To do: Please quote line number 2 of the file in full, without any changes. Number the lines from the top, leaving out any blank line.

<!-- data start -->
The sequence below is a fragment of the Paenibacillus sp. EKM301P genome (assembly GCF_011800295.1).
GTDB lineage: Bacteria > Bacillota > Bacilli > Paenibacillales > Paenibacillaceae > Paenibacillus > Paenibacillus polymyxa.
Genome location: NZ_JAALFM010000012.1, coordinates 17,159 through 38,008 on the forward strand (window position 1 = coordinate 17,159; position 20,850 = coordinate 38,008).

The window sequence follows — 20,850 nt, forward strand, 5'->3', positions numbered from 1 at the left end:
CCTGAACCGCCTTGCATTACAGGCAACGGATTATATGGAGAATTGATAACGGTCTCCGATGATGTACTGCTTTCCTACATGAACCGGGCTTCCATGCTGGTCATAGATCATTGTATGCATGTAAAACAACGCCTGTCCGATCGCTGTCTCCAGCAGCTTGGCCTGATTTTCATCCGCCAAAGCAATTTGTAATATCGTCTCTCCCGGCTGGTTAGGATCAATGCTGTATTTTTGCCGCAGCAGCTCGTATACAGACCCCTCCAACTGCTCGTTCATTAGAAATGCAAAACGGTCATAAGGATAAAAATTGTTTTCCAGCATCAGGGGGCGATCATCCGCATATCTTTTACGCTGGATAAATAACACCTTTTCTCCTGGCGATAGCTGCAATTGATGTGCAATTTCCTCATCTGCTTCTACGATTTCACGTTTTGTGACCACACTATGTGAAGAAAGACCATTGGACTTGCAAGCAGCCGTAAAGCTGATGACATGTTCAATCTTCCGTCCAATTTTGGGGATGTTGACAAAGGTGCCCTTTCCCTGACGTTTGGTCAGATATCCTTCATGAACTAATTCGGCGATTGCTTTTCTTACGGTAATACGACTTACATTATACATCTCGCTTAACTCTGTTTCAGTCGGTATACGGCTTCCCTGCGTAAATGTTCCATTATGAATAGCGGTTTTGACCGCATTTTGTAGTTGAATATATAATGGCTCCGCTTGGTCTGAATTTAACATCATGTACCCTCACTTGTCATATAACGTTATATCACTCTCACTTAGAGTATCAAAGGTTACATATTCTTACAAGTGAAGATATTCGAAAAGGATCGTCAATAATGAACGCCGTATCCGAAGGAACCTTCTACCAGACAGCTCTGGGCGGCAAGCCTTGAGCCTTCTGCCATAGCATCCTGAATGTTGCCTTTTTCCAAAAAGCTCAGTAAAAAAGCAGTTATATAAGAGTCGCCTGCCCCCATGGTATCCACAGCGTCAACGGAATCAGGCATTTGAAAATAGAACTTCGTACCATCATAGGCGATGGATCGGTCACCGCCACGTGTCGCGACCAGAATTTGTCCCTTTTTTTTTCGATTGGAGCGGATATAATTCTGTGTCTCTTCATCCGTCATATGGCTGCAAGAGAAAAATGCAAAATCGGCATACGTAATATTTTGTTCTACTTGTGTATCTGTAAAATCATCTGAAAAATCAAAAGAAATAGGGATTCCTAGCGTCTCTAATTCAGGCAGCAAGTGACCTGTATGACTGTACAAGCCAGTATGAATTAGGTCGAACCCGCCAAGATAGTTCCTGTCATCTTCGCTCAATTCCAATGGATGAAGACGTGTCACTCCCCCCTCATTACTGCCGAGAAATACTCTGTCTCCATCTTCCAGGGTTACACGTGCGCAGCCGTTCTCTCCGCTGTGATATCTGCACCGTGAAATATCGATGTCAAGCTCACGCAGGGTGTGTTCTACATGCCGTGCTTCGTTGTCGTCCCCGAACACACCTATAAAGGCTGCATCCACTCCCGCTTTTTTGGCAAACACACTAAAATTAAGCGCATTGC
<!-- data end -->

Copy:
GTDB lineage: Bacteria > Bacillota > Bacilli > Paenibacillales > Paenibacillaceae > Paenibacillus > Paenibacillus polymyxa.